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VUU marching band says they're underfunded, haven't received new instruments since 2015: 'This is your legacy'

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Posted at 5:43 PM, Jun 12, 2024

RICHMOND, Va. -- Gayle Brown says at one point, Virginia Union University's marching band, "Ambassadors of Sound," saved her son.

"The marching band is the only reason he lasted as long as he did," Brown said. "He is no longer a student."

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Gayle Brown

She's a "band booster" parent, alongside Devita Graves, whose son is also in the band. They say around last year, things started going south.

"As band booster parents, we pretty much have to go out and raise funds on our own to make sure the students have much of what they need to move forward, but then they get put on suspension, for the actions of one or two band students," Graves said. "Their behaviors affect the entire band. The entire band gets shut down."

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Devita Graves

According to a letter written by booster members sent to VUU President Dr. Hakim Lucas in September, the band has to borrow instruments from four different area high schools: Highland Springs, Thomas Jefferson, Bethel and Hermitage High Schools.

"Even though you have authorized instruments to be purchased for the band, no instruments have been purchased since 2015," the letter reads.

The letter also says: "There were instruments and uniforms that were ruined in the flooding that occurred in Pickford Hall over the summer and to this date, nothing has been replaced."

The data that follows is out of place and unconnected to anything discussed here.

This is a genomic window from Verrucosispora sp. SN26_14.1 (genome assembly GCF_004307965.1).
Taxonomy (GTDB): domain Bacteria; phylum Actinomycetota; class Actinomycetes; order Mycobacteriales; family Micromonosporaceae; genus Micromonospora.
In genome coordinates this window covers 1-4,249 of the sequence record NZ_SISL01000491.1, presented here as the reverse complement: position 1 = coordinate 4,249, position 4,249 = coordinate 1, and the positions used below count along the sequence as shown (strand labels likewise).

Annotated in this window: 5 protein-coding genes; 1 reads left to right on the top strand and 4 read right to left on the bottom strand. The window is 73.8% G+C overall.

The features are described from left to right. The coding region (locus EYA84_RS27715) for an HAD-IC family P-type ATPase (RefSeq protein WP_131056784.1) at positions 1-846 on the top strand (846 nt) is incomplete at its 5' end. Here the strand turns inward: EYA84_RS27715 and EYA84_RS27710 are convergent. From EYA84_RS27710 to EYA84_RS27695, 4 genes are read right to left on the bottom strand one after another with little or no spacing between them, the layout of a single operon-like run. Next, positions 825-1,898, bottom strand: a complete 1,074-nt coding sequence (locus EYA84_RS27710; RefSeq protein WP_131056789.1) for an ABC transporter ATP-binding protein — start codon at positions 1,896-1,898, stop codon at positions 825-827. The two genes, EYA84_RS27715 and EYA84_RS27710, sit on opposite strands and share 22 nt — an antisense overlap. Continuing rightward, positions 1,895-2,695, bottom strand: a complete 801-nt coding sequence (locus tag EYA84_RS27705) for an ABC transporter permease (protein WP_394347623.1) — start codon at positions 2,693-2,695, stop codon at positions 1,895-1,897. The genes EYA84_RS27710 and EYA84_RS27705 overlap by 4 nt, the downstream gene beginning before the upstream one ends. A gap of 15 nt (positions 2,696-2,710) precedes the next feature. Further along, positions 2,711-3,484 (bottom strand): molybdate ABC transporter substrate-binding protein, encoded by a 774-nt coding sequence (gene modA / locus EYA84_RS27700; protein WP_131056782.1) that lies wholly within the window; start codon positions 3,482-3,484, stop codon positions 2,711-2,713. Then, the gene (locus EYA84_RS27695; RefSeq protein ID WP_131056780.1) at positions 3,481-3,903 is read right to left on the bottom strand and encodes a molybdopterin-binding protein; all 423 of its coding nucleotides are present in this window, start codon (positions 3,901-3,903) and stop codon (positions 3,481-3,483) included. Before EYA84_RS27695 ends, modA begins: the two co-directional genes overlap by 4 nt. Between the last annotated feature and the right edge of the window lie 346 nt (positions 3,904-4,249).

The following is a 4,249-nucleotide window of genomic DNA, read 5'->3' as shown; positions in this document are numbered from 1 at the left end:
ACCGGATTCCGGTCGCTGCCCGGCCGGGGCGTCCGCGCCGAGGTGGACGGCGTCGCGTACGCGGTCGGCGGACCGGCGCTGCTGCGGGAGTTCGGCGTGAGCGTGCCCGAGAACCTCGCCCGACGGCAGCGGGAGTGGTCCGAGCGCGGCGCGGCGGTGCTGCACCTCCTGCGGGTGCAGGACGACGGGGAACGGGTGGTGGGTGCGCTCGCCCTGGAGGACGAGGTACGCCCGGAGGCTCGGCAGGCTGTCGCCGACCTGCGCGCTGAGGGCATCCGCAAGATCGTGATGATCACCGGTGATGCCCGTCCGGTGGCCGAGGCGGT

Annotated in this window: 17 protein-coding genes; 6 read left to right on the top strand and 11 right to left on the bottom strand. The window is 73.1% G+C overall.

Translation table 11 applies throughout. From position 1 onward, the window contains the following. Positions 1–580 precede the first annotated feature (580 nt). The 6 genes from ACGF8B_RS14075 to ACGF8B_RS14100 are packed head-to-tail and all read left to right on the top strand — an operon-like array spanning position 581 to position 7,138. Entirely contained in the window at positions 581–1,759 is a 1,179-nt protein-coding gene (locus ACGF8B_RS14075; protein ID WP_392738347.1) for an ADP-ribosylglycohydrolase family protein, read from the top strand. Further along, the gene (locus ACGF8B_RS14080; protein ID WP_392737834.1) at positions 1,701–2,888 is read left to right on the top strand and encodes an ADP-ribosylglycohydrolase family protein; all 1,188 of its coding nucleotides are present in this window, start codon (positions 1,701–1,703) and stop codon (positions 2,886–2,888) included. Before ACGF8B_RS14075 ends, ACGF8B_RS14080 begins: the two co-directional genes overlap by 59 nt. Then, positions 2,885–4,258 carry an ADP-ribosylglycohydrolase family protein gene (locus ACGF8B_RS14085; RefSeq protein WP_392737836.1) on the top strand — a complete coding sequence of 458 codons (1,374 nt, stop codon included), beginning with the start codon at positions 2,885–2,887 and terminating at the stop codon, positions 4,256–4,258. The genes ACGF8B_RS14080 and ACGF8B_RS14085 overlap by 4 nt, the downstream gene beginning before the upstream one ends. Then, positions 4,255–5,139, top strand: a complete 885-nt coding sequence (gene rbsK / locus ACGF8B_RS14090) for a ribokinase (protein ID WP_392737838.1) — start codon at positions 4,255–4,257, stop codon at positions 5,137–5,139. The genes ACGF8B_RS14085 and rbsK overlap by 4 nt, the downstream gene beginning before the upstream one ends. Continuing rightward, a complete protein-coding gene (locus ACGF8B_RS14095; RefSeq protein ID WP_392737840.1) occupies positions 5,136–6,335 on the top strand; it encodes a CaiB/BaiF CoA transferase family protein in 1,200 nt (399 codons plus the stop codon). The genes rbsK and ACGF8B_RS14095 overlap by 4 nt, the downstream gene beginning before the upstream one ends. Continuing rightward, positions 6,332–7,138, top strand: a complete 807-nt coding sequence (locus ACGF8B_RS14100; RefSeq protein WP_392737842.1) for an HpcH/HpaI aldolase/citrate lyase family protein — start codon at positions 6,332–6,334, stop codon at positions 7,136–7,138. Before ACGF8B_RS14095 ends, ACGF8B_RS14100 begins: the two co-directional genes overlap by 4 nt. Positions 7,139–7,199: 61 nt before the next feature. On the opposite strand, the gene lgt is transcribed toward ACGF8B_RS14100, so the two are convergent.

"First of all, the instruments to begin with were not the best. They already had wear and tear on them, and then to add water to it, now they're destroyed. They're unusable," Brown said. "Why wouldn't you push through your claims, insurance-wise, and make sure that stuff is taken care of?"

The letter also indicated band members were told they would have limited opportunities to perform at away games and parades, calling the move "detrimental" to retaining band members.

Just a few months later, VUU pulled out of the Dominion Energy Christmas Parade in Richmond.

"This is one of your largest organizations on campus that can increase your enrollment," Brown said. "Actually, the band's numbers increased so greatly, and of course, the university benefited from that. Why would you not continue to support, financially, that program?"

Lucas responded to the letter, saying much of the information shared is "inaccurate," adding that VUU's Vice President and Athletic Director would address their concerns.

"But we never got a response from either of them," Graves said.

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CBS 6 confirmed VUU's former band director, Fayesha Cole was recently let go from her position. A GoFundMe was made in May to support her and her family.

Mrs. Cole told CBS 6 she cannot comment on the matter at this time.

Parents like Graves and Brown just want clarity and answers to their questions.

"Take care of those who are taking care of you. This is your future. This is your legacy. These will one day be alumni that will hopefully give back," Brown said.

CBS 6 reached out to VUU for comment on these claims and if the university could provide proof of purchasing new instruments and uniforms for the students.

We are waiting for a response at this time.

Depend on CBS 6 News and WTVR.com for in-depth coverage of this important local story. Anyone with more information can email newstips@wtvr.com to send a tip.

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